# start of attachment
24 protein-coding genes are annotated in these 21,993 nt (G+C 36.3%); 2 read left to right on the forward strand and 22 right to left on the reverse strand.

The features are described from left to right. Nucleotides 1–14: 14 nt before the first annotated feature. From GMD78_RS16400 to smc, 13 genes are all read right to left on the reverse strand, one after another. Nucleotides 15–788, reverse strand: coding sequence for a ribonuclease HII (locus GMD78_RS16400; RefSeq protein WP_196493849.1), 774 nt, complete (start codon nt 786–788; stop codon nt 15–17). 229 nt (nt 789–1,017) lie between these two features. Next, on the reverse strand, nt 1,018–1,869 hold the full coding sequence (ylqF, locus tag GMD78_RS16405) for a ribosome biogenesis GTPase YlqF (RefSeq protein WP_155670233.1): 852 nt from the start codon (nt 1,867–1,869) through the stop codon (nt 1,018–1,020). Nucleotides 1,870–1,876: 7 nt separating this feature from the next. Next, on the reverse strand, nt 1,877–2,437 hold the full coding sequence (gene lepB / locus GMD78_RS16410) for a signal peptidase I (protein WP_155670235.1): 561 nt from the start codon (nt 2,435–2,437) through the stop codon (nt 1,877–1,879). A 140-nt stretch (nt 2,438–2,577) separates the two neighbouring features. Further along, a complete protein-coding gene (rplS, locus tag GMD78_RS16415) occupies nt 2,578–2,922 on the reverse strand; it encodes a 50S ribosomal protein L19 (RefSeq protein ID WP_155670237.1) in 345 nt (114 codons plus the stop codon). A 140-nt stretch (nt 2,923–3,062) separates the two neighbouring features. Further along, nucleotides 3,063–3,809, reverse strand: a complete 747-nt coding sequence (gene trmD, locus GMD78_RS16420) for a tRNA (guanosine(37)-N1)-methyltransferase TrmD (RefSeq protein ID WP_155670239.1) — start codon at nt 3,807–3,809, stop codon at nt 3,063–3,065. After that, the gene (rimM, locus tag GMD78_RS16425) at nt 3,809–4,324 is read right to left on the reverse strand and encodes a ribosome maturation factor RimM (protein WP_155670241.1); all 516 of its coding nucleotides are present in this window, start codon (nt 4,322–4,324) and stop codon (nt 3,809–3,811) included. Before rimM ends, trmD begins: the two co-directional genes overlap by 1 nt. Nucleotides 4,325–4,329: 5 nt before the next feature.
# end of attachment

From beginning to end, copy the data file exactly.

24 protein-coding genes are annotated in these 21,993 nt (G+C 36.3%); 2 read left to right on the forward strand and 22 right to left on the reverse strand.

The features are described from left to right. Nucleotides 1–14: 14 nt before the first annotated feature. From GMD78_RS16400 to smc, 13 genes are all read right to left on the reverse strand, one after another. Nucleotides 15–788, reverse strand: coding sequence for a ribonuclease HII (locus GMD78_RS16400; RefSeq protein WP_196493849.1), 774 nt, complete (start codon nt 786–788; stop codon nt 15–17). 229 nt (nt 789–1,017) lie between these two features. Next, on the reverse strand, nt 1,018–1,869 hold the full coding sequence (ylqF, locus tag GMD78_RS16405) for a ribosome biogenesis GTPase YlqF (RefSeq protein WP_155670233.1): 852 nt from the start codon (nt 1,867–1,869) through the stop codon (nt 1,018–1,020). Nucleotides 1,870–1,876: 7 nt separating this feature from the next. Next, on the reverse strand, nt 1,877–2,437 hold the full coding sequence (gene lepB / locus GMD78_RS16410) for a signal peptidase I (protein WP_155670235.1): 561 nt from the start codon (nt 2,435–2,437) through the stop codon (nt 1,877–1,879). A 140-nt stretch (nt 2,438–2,577) separates the two neighbouring features. Further along, a complete protein-coding gene (rplS, locus tag GMD78_RS16415) occupies nt 2,578–2,922 on the reverse strand; it encodes a 50S ribosomal protein L19 (RefSeq protein ID WP_155670237.1) in 345 nt (114 codons plus the stop codon). A 140-nt stretch (nt 2,923–3,062) separates the two neighbouring features. Further along, nucleotides 3,063–3,809, reverse strand: a complete 747-nt coding sequence (gene trmD, locus GMD78_RS16420) for a tRNA (guanosine(37)-N1)-methyltransferase TrmD (RefSeq protein ID WP_155670239.1) — start codon at nt 3,807–3,809, stop codon at nt 3,063–3,065. After that, the gene (rimM, locus tag GMD78_RS16425) at nt 3,809–4,324 is read right to left on the reverse strand and encodes a ribosome maturation factor RimM (protein WP_155670241.1); all 516 of its coding nucleotides are present in this window, start codon (nt 4,322–4,324) and stop codon (nt 3,809–3,811) included. Before rimM ends, trmD begins: the two co-directional genes overlap by 1 nt. Nucleotides 4,325–4,329: 5 nt before the next feature.